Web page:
Connery appeared in a series of undistinguished films, landed high-profile work with Disney in "Darby O'Gill and the Little People" (1959), tackled the title role in a TV version of "Macbeth" (1961), and appeared as a no-name in the star-studded "The Longest Day" (1962).
The serious-minded actor became an overnight sex symbol and cinema icon with his performance as James Bond in "Dr. No" (1962). He played the caddish, laddish Agent 007 five more times in the official series, in "From Russia with Love" (1963), "Goldfinger" (1964), "Thunderball" (1965), "You Only Live Twice" (1967), and "Diamonds Are Forever" (1971), and — after a long absence — one more time, in the unofficial entry "Never Say Never Again" (1983). He candidly admitted doing the latter for the money.
Between and after Bond films, Connery demonstrated that his skill as a film actor was not confined to looking good in a tux, logging sometimes classic performances in such films as Hitchcock's "Marnie" (1964), "The Hill" (1965), "The Molly Maguires" (1970), "The Anderson Tapes" (1971), the original film adaptation of "Murder on the Orient Express" (1974), "The Man Who Would Be King" (1975), "The Great Train Robbery" (1978), "Outland" (1981), "Time Bandits" (1981), "Highlander" (1986), "The Name of the Rose" (1986), "Indiana Jones and the Last Crusade" (1989), "The Hunt for Red October" (1990), "The Russia House" (1990), "The Rock" (1996), and "Finding Forrester" (2000).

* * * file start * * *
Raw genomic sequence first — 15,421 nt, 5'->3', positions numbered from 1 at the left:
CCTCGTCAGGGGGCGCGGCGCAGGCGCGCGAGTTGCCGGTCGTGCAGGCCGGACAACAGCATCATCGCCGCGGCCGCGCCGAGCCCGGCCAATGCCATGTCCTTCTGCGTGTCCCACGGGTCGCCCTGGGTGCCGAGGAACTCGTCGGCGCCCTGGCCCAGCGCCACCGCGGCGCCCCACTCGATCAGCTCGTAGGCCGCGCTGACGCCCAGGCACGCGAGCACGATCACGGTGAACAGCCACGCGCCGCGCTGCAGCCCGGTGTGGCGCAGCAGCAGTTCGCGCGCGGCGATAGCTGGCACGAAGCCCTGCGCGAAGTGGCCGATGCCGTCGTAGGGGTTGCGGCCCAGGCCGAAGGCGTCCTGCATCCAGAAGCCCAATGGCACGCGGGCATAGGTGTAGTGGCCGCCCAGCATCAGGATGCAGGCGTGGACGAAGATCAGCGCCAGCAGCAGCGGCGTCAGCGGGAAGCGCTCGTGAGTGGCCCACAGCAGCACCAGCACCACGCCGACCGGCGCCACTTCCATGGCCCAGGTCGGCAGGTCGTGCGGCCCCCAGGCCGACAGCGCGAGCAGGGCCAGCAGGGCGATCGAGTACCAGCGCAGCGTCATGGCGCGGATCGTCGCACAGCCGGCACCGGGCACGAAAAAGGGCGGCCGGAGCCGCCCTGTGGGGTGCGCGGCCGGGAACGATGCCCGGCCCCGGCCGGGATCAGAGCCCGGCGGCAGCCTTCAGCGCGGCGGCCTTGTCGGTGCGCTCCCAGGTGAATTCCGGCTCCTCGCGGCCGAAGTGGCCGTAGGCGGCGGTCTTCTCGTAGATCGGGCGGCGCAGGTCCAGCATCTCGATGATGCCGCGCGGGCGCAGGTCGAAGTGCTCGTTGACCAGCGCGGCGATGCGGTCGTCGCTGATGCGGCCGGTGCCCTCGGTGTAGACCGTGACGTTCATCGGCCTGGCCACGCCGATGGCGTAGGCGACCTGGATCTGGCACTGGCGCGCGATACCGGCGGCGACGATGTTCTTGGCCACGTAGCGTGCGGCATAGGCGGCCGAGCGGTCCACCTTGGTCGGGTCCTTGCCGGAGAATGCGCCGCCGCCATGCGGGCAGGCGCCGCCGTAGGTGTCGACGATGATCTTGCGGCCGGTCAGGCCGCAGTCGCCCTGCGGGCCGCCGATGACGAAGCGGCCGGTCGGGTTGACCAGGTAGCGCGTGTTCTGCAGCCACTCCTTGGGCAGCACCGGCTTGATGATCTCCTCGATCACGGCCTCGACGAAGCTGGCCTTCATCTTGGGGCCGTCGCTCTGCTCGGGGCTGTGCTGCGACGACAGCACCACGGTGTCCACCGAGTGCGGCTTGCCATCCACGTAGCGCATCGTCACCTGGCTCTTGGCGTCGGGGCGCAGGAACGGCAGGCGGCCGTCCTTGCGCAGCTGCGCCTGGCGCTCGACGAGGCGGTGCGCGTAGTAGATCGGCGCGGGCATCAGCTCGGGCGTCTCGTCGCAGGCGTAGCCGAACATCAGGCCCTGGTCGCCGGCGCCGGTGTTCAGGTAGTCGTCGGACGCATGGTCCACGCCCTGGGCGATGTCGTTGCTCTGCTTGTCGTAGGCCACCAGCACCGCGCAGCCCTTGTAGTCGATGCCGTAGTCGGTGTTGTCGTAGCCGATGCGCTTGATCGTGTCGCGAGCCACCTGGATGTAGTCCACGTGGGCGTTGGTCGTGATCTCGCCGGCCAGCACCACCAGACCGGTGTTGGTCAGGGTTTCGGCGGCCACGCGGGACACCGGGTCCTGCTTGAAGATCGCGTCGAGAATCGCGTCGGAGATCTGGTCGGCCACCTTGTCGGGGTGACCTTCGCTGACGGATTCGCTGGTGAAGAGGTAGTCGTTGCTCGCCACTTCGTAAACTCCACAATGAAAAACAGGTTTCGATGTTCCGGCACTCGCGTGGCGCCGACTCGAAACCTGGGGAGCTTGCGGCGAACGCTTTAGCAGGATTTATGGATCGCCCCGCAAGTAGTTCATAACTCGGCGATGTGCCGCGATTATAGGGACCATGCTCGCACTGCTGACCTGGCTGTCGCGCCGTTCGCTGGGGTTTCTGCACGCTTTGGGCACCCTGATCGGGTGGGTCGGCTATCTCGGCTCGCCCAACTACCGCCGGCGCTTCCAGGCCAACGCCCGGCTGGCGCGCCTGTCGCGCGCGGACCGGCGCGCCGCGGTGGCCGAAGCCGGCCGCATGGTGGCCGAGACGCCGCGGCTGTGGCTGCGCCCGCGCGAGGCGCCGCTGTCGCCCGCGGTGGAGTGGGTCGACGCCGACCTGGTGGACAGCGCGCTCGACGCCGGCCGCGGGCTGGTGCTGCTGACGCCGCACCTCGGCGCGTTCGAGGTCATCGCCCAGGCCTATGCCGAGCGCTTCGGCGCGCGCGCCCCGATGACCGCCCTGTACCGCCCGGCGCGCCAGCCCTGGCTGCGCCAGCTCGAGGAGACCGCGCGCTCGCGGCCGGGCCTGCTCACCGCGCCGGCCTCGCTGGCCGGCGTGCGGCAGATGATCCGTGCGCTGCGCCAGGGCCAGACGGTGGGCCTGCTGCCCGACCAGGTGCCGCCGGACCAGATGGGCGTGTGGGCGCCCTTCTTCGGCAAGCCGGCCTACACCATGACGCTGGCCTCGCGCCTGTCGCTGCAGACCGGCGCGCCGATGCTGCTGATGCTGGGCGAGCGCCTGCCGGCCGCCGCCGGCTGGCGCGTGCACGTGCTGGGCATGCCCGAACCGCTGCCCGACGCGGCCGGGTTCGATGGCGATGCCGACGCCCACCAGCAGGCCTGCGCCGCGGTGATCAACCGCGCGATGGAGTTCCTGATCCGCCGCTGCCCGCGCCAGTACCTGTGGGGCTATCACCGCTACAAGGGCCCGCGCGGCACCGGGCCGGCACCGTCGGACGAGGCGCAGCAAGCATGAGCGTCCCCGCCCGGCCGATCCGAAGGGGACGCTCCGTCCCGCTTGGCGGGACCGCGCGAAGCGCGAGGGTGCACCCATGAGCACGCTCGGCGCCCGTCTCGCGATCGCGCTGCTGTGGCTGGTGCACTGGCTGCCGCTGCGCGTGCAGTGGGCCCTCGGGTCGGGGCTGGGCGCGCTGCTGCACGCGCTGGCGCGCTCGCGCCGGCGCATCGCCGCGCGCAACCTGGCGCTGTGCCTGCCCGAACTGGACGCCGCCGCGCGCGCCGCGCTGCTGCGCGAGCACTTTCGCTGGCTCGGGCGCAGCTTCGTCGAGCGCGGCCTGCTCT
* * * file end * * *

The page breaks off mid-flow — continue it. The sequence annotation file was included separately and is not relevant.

Connery snagged the Best Supporting Actor Academy Award for "The Untouchables" (1987) which, like so many of his films, was a monster hit at the box office. It was his only Oscar nomination.
After a bad experience filming "The League of Extraordinary Gentlemen" (2003) — he grumbled in 2005 about "idiots now making films in Hollywood" — Connery announced that he probably would not act again. Aside from appearing in the docudrama "Freedom: A History of the U.S." (2003) and some voice acting, including for "Sir Billi" (2012), his final performance of any kind, his prediction came true.
Among his many honors, Connery was knighted by Queen Elizabeth II in 2000.
Connery celebrating his 89th in 2019 with son Jason and Jason's partner, Fiona Ufton
Roger Moore, who replaced Connery in the Bond series, died at 89 in 2017. His family tweeted of Connery's passing, "How infinitely sad to hear the news Sir Sean Connery has passed away. He and Roger were friends for many decades and Roger always maintained Sean was the best ever James Bond. RIP."
Earlier this year, "Goldfinger" actresses Honor Blackman and Margaret Nolan both died.
Connery was married to the late, Oscar-nominated Australian actress Diane Cilento from 1962-1973, and is survived by his wife Micheline, to whom he had been married since 1975. He is also survived by his son Jason, his stepson Stephane, and his brother.
One of the most fitting tributes to the late actor came from current James Bond Daniel Craig, who said in a statement, "It is with such sadness that I heard of the passing of one of the true greats of cinema. Sir Sean Connery will be remembered as Bond and so much more. He defined an era and a style. The wit and charm he portrayed on screen could be measured in mega watts; he helped create the modern blockbuster. He will continue to influence actors and film-makers alike for years to come. My thoughts are with his family and loved ones. Wherever he is, I hope there is a golf course.”